At this stage I want to comment about one aspect of Chomsky’s argument: that semantic deep structures exist prior to their transformation into phonological surface structures. At least in his account here, it seems that every sentence – even assuming for now that in a normative account, sentences can be taken for meaning “informational statements” – must exist in some ready-made semantic form before it can go through some transformational process. However this account seems to me to miss a key aspect of language production – that most sentences develop in time. While a well-formed sentence may be reverse-engineered into into its constituent parts – into noun phrases, verb phrases and so on – it seems unlikely to me that this is how such sentences are always generated in the first place. Such analysis misses the essential fact of language utterances – that they exhibit a linearity, insofar as the start of a sentence is always before the end of the sentence. The following is a tentative stab at how I think this argument could unfold:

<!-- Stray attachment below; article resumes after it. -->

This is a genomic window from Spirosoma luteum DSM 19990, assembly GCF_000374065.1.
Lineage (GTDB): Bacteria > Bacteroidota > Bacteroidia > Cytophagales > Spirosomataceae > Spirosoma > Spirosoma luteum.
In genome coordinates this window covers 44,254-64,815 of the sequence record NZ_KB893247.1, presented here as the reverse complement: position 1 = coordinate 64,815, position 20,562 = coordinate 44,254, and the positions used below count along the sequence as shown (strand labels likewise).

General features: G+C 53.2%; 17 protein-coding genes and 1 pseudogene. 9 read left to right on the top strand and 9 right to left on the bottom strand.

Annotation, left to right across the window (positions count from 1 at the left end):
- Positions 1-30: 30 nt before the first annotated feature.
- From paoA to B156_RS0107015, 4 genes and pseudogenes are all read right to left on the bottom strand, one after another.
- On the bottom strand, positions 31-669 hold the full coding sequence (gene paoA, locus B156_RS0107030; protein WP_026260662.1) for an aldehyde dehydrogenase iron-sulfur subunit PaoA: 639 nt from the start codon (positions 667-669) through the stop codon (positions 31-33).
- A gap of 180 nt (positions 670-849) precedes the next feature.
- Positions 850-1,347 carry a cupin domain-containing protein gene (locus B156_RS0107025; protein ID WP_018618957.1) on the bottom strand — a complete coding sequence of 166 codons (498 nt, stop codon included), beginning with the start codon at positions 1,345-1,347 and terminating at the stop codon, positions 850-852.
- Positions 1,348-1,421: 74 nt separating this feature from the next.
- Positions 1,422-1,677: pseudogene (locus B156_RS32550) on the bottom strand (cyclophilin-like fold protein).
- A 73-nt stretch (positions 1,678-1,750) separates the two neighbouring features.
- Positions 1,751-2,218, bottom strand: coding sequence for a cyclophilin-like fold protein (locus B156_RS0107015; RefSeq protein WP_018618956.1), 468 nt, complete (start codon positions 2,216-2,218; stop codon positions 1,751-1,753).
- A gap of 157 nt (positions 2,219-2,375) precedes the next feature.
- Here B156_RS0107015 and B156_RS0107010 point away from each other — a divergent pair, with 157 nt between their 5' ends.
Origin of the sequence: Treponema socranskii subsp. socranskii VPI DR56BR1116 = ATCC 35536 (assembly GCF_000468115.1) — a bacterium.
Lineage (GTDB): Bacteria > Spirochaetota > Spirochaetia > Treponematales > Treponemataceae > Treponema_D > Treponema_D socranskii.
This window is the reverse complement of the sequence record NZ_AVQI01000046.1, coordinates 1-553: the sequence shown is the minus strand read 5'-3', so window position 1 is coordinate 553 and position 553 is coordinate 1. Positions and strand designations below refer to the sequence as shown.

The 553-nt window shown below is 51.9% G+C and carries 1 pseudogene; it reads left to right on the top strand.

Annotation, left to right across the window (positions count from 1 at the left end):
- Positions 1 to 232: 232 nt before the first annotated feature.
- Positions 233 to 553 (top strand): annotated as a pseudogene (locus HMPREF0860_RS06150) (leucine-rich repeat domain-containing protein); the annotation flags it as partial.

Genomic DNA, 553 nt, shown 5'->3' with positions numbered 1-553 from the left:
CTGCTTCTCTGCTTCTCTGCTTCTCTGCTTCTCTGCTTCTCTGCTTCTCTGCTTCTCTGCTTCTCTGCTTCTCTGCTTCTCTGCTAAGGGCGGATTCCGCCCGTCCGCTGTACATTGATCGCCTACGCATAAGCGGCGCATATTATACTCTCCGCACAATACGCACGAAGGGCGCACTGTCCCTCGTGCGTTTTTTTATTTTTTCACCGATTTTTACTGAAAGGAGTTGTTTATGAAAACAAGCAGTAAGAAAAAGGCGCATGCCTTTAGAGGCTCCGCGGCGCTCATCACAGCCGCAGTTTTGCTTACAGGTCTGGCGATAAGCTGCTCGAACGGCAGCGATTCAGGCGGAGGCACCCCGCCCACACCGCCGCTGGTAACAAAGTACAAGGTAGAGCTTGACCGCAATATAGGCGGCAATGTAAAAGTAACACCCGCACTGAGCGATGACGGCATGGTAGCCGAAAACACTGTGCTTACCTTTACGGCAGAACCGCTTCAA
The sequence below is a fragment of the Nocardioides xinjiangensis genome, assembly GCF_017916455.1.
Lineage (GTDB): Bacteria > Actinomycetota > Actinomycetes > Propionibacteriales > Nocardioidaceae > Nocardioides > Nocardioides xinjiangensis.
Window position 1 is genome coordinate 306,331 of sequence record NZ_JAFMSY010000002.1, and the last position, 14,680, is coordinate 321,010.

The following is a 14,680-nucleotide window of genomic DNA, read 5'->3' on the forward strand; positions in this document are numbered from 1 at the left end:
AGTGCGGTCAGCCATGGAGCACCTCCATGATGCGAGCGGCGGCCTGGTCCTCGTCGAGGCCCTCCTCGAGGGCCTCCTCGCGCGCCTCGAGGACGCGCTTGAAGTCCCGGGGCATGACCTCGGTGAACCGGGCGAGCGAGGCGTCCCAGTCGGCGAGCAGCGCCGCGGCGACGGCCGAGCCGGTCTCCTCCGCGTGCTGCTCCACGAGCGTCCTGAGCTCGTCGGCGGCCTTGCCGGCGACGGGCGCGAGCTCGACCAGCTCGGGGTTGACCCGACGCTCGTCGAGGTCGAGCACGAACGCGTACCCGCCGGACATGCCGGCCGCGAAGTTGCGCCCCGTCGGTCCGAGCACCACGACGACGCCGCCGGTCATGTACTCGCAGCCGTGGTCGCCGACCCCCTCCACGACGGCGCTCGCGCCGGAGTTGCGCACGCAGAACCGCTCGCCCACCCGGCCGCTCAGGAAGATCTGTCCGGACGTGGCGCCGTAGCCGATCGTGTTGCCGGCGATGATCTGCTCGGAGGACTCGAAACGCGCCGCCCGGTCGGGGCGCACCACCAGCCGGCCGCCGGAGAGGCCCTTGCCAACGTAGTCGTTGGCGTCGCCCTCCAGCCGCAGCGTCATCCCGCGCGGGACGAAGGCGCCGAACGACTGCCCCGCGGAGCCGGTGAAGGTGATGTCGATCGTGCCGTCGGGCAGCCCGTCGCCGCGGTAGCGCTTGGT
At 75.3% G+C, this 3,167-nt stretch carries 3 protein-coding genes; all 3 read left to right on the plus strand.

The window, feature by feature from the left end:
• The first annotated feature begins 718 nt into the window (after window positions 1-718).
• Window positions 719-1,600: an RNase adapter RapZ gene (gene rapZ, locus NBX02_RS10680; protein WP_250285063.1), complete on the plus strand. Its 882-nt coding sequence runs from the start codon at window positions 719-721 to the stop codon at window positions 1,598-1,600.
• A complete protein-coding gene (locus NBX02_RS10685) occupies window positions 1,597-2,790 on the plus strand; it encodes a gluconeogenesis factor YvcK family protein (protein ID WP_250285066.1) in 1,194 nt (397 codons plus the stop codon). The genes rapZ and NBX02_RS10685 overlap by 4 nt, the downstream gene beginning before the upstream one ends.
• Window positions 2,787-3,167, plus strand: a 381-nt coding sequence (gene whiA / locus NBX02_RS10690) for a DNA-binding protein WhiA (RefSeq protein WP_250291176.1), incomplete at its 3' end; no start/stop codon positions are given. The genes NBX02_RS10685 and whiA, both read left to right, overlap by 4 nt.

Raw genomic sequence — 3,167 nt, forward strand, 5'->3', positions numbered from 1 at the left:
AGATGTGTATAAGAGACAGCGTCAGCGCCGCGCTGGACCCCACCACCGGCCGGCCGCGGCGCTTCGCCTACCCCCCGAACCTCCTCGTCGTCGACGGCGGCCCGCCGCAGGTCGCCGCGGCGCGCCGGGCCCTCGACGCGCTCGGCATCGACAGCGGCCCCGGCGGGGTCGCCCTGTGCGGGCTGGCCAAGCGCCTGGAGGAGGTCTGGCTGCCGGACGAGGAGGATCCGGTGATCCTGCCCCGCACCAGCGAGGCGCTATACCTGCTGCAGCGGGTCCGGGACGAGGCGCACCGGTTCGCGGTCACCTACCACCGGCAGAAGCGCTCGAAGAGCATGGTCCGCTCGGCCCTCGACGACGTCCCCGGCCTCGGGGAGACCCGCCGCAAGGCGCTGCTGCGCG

When I make a sentence, I can proceed in a number of ways. I can start with some logical proposition I wish to convey, then determine which is the best form for the conveyance (moulding some semantic content into phonetic or othographic form via syntactic transformations, in the Chomskyan way). But this is only one of a number of ways I can proceed. I can start with a particular phrase (“Notwithstanding Chomsky’s insightful analysis…”), then proceed with what may seem a logical extension (“… I disagree with his theory of the innateness of language”). I can also recant: “… well, actually, I agree with his analysis”). I can also forget where I ‘was’, or simply allow my semantic content to remain, perhaps wistfully, unexpressed: “…”. I can perform a number of acts, but none of those acts are irrevocably determined by some original semantic content which remains intact throughout the duration of the act. Even the original phase (“Notwithstanding Chomsky’s insightful analysis…”) does not establish a determinate meaning for the sentence in which it is found – my subsequent words can serve to undercut – with sarcasm or irony; to frame – by quoting or paraphrasing; to emphasise, castigate, or perform a number of acts which alter the meaning of an existing phrase or sentence. Chomsky’s examples always assume that a speaker who has considered what she or he wants to say before saying it, and remains committed to the saying of it at least until the saying is said – but of course there are many examples, mundane and famous, which run counter to this.